Why Small Changes Can Have Big Benefits

Choosing small, but high impact, parenting changes can make all the difference in the world

“No!!! Noooooo!!!!” my 2-year-old screams as I wrestle him into his snow pants. In the past month, getting out the door in the morning has become an epic battle. Mittens seem to fly off the moment they go on and legs kick in protest.

At first glance the logistical goals of a morning routine seem simple–breakfast in, warm clothes on, and out the door. Yet achieving these outcomes with a two-year-old can be far from simple.

With power struggles mounting, I decided I needed to improve efficiency. I got breakfast ready the night before, made sure that I gave clear choices as we got ready to go, and pushed the train forward. I mapped out my game plan with the precision of an experienced engineer.

Alas, none of this had the desired outcome on the mitten front.

Then I made a minor change to the routine. One morning, jammies still on, my son and I nestled into his bed and read two short books before the day began. Something shifted. It wasn’t until we were out the door a few minutes early that morning that I realized we had emerged from the house fully outfitted in boots, snowpants, and mittens. Hardly a tear had been shed. Was this a miracle?

kids playing outside in the snow

Small changes in the right places.

The more likely explanation was that I had inadvertently stumbled upon a keystone habit.

In his book The Power of Habit, Charles Duhigg writes, “Keystone habits offer what is known within academic literature as ‘small wins.’ They help other habits to flourish by creating new structures, and they establish cultures where change becomes contagious.”

Research on keystone habits is fascinating. When people habitually exercise, they tend to start eating better and become more productive at work too. Starting a tradition of family meals can boost children’s grades and strengthen their emotional control.

Small changes in the right places can have cascading effects.

Choose your change carefully.

While New Year’s tends to be the time when we map out the things that we would like to change in our lives, many of us make goals year round. Too often, we charge forth with unbridled enthusiasm, charting a lofty course for our new lease on life. In our gusto for huge change, we forget to pay attention to the many small, but powerful levers in our lives. Keystone habits can certainly be hard to identify. In retrospect though, they can be obvious.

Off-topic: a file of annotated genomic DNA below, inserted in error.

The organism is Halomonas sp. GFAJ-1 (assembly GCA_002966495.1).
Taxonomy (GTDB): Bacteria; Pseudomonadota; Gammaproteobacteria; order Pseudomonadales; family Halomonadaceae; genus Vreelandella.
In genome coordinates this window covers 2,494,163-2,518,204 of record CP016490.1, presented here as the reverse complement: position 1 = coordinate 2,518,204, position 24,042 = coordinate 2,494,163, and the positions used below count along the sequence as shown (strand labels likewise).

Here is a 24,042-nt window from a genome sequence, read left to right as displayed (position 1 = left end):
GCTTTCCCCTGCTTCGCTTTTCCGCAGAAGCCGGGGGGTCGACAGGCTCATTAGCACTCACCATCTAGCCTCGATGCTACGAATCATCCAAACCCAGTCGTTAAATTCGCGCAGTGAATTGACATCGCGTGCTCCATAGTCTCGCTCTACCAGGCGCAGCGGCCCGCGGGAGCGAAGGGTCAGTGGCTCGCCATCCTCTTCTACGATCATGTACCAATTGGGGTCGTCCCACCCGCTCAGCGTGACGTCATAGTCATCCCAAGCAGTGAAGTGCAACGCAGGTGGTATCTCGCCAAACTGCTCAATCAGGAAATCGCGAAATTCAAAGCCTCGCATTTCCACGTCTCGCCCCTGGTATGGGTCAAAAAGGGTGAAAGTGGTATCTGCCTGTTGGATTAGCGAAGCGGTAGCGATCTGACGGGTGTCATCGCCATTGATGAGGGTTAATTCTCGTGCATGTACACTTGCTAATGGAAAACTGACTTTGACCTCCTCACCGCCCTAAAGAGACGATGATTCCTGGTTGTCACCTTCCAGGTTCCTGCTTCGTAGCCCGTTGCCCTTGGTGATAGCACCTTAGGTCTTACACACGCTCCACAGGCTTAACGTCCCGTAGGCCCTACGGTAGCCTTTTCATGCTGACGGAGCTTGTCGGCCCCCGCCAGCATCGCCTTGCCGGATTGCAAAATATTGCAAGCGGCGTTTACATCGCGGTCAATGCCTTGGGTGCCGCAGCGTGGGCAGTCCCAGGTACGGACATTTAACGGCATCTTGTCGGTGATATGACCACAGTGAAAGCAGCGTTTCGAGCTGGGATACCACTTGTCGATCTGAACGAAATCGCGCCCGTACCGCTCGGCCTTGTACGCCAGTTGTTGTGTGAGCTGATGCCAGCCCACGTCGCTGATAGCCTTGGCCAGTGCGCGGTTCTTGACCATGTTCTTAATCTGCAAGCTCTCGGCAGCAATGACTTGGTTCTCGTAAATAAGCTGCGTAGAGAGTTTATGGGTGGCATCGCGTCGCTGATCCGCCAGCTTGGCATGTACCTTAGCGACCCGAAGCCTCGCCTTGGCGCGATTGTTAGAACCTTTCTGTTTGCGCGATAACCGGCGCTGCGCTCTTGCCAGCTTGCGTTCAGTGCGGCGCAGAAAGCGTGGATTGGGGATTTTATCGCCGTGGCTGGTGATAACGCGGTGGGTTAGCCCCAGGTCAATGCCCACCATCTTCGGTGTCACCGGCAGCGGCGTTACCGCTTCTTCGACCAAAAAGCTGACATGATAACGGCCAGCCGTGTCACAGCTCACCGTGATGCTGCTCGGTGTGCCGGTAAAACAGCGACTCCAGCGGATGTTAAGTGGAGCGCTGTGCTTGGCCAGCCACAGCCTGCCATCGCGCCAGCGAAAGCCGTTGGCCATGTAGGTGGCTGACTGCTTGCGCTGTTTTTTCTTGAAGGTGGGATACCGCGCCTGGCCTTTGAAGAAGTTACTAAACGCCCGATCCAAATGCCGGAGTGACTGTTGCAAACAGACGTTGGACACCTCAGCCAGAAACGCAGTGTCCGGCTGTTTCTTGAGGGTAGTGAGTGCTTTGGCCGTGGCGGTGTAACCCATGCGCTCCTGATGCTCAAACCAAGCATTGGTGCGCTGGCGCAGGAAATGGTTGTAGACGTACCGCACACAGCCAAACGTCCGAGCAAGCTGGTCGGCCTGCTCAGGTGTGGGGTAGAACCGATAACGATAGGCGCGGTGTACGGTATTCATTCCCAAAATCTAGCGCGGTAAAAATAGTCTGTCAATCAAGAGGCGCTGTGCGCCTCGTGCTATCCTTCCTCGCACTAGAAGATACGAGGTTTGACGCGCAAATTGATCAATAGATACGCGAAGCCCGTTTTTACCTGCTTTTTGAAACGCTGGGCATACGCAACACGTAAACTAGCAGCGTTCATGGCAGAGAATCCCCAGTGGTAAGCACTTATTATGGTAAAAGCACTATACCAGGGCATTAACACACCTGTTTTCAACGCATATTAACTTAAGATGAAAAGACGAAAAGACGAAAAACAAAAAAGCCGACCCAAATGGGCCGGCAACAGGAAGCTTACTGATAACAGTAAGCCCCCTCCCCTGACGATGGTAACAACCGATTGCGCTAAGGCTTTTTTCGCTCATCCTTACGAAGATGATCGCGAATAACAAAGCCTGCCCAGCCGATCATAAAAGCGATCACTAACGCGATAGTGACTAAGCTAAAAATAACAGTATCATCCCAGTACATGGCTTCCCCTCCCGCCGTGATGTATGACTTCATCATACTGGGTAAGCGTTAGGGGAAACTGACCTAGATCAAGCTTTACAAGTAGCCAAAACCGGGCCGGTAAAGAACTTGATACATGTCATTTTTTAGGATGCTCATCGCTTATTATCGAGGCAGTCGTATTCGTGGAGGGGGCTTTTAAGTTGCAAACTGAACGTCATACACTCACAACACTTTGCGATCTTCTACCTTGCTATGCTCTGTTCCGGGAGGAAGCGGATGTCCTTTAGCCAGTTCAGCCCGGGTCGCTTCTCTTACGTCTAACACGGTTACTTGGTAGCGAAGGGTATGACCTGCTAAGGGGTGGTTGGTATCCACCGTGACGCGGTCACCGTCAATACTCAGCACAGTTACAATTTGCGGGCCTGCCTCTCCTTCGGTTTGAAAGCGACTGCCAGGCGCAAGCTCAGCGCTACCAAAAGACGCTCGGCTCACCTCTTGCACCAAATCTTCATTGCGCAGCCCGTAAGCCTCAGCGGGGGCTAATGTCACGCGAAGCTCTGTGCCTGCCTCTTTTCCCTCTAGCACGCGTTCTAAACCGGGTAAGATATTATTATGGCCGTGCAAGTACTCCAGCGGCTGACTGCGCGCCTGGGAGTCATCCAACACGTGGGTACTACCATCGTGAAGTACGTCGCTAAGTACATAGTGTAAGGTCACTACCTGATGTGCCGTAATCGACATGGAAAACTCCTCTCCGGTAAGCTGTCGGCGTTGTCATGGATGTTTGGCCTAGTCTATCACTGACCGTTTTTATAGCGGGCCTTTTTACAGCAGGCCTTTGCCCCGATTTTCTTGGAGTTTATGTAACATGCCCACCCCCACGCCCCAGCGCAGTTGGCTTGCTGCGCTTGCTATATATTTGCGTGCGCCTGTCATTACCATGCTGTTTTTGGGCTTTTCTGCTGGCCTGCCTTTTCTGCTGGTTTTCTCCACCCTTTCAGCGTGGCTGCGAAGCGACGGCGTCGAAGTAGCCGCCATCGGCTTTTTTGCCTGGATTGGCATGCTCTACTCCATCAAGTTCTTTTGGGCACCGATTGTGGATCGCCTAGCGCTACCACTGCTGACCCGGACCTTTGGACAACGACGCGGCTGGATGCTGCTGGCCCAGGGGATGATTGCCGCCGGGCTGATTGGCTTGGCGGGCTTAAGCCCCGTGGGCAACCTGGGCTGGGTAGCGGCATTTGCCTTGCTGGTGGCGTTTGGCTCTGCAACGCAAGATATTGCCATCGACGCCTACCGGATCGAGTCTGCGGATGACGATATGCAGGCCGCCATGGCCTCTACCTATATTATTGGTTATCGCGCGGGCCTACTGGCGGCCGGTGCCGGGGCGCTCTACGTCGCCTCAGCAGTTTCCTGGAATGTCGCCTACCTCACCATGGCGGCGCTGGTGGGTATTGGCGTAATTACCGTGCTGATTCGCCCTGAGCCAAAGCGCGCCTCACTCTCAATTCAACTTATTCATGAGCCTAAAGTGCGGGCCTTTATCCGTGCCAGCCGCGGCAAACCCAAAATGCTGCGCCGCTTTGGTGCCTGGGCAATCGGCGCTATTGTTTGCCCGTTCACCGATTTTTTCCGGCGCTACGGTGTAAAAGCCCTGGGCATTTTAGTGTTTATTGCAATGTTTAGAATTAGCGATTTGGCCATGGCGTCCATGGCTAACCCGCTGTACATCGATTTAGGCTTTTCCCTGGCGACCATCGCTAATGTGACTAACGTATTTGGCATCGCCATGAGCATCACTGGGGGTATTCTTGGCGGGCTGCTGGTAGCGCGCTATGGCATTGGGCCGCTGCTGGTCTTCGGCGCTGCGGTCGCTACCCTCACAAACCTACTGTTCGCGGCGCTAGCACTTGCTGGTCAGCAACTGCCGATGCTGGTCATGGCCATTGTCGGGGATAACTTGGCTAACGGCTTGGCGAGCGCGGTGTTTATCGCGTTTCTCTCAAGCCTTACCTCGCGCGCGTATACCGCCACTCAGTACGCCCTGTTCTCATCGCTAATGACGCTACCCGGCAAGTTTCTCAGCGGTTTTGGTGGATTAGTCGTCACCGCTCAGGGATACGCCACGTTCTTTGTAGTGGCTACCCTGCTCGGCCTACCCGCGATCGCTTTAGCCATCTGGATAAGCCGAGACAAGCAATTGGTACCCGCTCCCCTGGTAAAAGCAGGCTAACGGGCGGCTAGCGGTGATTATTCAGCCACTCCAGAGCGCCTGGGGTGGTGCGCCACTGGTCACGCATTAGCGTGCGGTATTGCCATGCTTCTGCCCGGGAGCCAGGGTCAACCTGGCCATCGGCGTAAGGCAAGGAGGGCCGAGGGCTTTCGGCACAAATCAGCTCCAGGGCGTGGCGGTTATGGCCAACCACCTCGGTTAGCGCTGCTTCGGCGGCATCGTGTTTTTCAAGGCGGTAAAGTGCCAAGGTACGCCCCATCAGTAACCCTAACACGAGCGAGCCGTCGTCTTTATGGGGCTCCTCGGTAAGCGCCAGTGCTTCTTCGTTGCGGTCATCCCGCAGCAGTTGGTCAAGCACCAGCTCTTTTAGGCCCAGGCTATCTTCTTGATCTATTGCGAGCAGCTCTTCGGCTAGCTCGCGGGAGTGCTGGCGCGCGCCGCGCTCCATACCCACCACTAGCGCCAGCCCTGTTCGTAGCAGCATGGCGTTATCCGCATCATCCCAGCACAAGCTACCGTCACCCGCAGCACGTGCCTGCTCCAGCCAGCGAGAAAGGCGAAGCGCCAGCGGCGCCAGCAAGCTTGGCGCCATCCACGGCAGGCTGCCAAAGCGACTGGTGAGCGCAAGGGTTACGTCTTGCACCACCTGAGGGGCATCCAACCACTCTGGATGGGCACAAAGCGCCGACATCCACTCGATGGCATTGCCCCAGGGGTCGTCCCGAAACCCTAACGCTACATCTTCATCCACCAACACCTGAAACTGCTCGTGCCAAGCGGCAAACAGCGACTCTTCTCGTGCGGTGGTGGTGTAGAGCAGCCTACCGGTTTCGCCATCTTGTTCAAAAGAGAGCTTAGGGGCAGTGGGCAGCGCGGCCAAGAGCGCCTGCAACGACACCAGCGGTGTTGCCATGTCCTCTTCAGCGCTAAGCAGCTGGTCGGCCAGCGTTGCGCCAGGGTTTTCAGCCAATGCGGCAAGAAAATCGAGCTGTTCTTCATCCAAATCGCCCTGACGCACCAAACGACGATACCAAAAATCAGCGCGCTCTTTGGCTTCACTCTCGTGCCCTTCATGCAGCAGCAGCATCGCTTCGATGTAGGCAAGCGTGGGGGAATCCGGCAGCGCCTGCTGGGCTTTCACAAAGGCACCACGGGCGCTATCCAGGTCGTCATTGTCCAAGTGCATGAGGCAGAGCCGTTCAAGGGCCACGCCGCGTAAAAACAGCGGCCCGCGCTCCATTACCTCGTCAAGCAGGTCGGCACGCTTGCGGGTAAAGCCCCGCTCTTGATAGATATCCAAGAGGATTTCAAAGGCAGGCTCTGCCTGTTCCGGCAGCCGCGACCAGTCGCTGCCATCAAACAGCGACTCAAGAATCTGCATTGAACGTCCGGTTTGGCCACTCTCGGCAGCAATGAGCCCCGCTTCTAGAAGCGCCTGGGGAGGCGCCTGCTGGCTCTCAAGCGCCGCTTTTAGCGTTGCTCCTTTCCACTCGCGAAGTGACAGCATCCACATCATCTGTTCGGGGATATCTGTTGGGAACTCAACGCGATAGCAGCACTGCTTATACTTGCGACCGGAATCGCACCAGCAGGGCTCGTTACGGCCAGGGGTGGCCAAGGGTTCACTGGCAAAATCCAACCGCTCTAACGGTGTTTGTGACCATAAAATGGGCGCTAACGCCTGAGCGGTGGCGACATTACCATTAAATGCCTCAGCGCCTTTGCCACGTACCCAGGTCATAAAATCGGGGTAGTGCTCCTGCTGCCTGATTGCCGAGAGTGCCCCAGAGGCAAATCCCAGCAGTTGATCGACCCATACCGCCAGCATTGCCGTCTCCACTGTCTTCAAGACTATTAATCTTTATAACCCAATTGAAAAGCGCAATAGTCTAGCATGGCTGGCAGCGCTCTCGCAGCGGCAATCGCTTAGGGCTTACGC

Take my morning routine, for example. My son wasn’t eager to jump into his snow pants all of a sudden because of a specific book. Instead, reading stories was an opportunity to connect with him, which also happens to be the primary way children regulate their strong emotions. By connecting first, I was priming my son’s brain with feelings of calm and security so that he could handle the out-the-door routine ahead.

The two minutes that changed everything.

A well-respected teacher in the Twin Cities, Tom Cody, shares a similar story involving high school students. Partway though his career, Tom Cody realized that he needed to do more to prioritize connection in the classroom. He didn’t reorganize his entire curriculum. He made a small keystone habit change.

Instead of spending the two minutes before the bell rang behind his desk preoccupied with the day’s lesson, he moved to the doorway and greeted every student by name as they entered. We know from a mountain of evidence that connection unleashes learning so we shouldn’t be surprised to hear that Tom now describes the two minutes before the bell rings as the most important time of the day. He sees cascading positive effects in classroom performance.

Five ways to get started:

  • Prioritize connection. We human beings are wired to connect. Look for simple ways to connect with your kids every day. Make it a routine and watch the effects cascade.
  • Don’t forget about your body. As researcher James Prochaska says, “Exercise spills over.” Moving your body, getting rest, and improving nutrition have ripple effects.
  • Reflect. Doing the same thing over and over without results is a recipe for setbacks. Look at the big picture to discover what might you be missing? What else could you try? Are there emotional or physical needs that aren’t being met?
  • Don’t work on everything at once. Even if the changes are small, tackling ten keystone habits is too exhausting. Pick one or two and focus on habits and process more than outcomes.
  • Learn about your brain. Understanding the brain science of behavior change can work against feelings of personal failure (“I’m just not strong enough to do this.”) and help you build on your strengths (“I need to take care of my prefrontal cortex by sleeping enough so I can really practice these new habits.”)